Dorothy L. Sayers (died 17 December 1957)
Born on 13 June 1893, the scholar, poet, and novelist Dorothy L. Sayers is best known for her series of detective novels featuring Lord Peter Wimsey and his inimitable manservant and assistant, Bunter.
|Dorothy L. Sayers|
Sayers's father was headmaster of the choir school at Christ Church Cathedral, Oxford, and she was born there, in the headmaster's house. In 1912, she would earn a scholarship to Somerville College (named for Mary Fairfax Somerville, Ada Lovelace's tutor). She would complete her education with first-class honors in 1915--although women were not awarded Oxford degrees at the time.
I had thought that I would write about Sayers's detective novels today, since that is how I first encountered her. As a graduate student, I would save up my money and, when I had enough, I would buy the next volume in the series (I still have those paperbacks, published by Avon Books in the 60s).
I changed my mind, though, after I looked briefly at the Sayers entry in Wikipedia with this blithe assertion: "Although women could not be awarded degrees at that time , Sayers was among the first to receive a degree when the position changed a few years later."
Okay, I guess. But it wasn't quite that simple. So I thought I'd go back a bit to Vera Brittain's Testament of Youth, about which I blogged earlier this year. Brittain, too, had attended Somerville College, her studies there interrupted by the outbreak of war. She writes in some detail about the terrible struggle for women to be awarded the degrees they had earned--imagine, if you will, having fulfilled all the requirements for a college degree, but not being given the diploma you had earned.
"The fight for Degrees for Women at Oxford had always been closely connected with the feminist movement as a whole," she begins, "and in 1919 it shared in the impetus given everywhere to the women's cause by the ending of the War."
By July of 1919 (the war had ended at 11:00 a.m. on 11 November 1918), there was what Brittain called "a regular chorus of praise of women's war-work." On 22 July, the House of Commons passed a second reading of the "Sex Disqualification (Removal) Bill," which stated:
A person shall not be disqualified by sex or marriage from the exercise of any public function, or from being appointed to or holding any civil or judicial office or post, or from entering or assuming or carrying on any civil profession or vocation.
The act became law on 23 December 1919. One of its clauses specified that, in Brittain's words, "nothing in the statutes or charter of any university should be deemed to preclude the authorities of such university from admitting women to its membership."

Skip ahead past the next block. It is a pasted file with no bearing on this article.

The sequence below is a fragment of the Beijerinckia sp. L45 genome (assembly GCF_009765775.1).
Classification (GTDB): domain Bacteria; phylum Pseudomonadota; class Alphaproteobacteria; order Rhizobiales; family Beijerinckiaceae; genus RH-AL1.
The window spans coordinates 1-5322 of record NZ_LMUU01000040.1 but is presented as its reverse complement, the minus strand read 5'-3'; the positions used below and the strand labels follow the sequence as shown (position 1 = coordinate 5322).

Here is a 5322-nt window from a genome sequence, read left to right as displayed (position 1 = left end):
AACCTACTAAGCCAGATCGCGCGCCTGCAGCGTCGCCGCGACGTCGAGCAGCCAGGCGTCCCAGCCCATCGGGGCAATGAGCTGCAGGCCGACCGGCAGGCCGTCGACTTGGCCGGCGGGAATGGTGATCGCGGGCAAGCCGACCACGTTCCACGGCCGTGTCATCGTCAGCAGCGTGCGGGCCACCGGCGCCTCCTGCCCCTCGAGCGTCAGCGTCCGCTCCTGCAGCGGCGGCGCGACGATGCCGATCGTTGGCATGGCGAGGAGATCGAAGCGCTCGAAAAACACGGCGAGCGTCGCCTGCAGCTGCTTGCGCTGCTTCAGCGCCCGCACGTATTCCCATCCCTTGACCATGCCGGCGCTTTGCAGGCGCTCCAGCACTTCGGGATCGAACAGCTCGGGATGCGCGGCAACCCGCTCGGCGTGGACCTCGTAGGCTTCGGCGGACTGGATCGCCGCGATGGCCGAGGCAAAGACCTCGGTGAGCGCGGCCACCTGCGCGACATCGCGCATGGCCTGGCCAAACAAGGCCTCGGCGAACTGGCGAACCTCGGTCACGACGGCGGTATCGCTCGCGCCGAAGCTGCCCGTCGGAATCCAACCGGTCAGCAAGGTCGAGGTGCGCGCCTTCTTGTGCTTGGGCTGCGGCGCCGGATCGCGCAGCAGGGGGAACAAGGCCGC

Already, by the end of November, those at Oxford advocating for degrees for women had begun to take heart, assuming that, once the Sex Disqualification Bill was passed, women would be awarded their Oxford degrees in the next term.
But, there was opposition, and lots of harrumphing in outraged letters to the Times. How dare women seek to take advantage of the war? If women were "admitted to full membership of the university," there would certainly need to be "stricter discipline than is at present in force."
The "explosive ebullitions of feminine wrath" did not spur the university (or the Times) to move quickly. The next term (Hilary term, January through March) saw a discussion of a new statute granting degrees to women, but the university did not pass its statute until 11 May 1920, with the the statute "com[ing] into force" on 7 October 1920.
What followed was "the matriculation of nearly a thousand women"--women who had fulfilled the requirements for degrees but had never received them, including Vera Brittain herself, along with women "whose hair had grown grey in the process of of training generations of girls to educate and work for their still handicapped sex."
14 October 1920, Brittain "joined the crowds of young women in the Sheldonian Theatre to see the first Degree-giving in which women had taken part":
the excited atmosphere was tense with the consciousness of a dream fulfilled which had first been dreamt, years before these feminine Masters and Bachelors were born, by women long dead--women who did not care whether they saw the end so long as they had contributed to the means. . . .
When the men, in turn, had received their Degrees, renewed cheers echoed wildly to the vaulted roof as the first women stood before the Vice-Chancellor; among them w[as] Dorothy L. Sayers. . . . Even the unchanging passivity of Oxford beneath the hand of the centuries must surely, I thought, be a little stirred by the sight of the women's gowns and caps. . . .
Those gowns and caps--the "visible signs of a profound revolution."
So, yes, Sayers was among nearly a thousand women who had earned but not received degrees--and five long years after "the position changed" (you have to love the passive, indirect construction here), Dorothy Sayers received the degree she had not been awarded in 1915.
Dorothy Sayers published poetry, the Wimsey novels and a great deal of short fiction, a translation of The Divine Comedy, works on theology, plays, and essays, including my favorite, "Are Women Human?" She also worked in advertising for nearly ten years for the S. H. Benson agency.
|The 1933 cover of Sayers's detective novel,|
set in an advertising agency.
If Don Draper and his pals were so compelling as "mad men," what might Sayers have to say about the business? Check out her 1933 Wimsey novel, Murder Must Advertise.
Here's a great piece on Sayers by Jane Curran, posted for the BBC Oxford, "Dorothy L. Sayers' Life and Loves." Curran objects to the kind of picture of Sayers that I have posted above, which present Sayers as "a moonfaced, heavily built, bespectacled elderly woman in mannish clothes."
Curran says that like it's a bad thing . . .
Curran says that like it's a bad thing . . .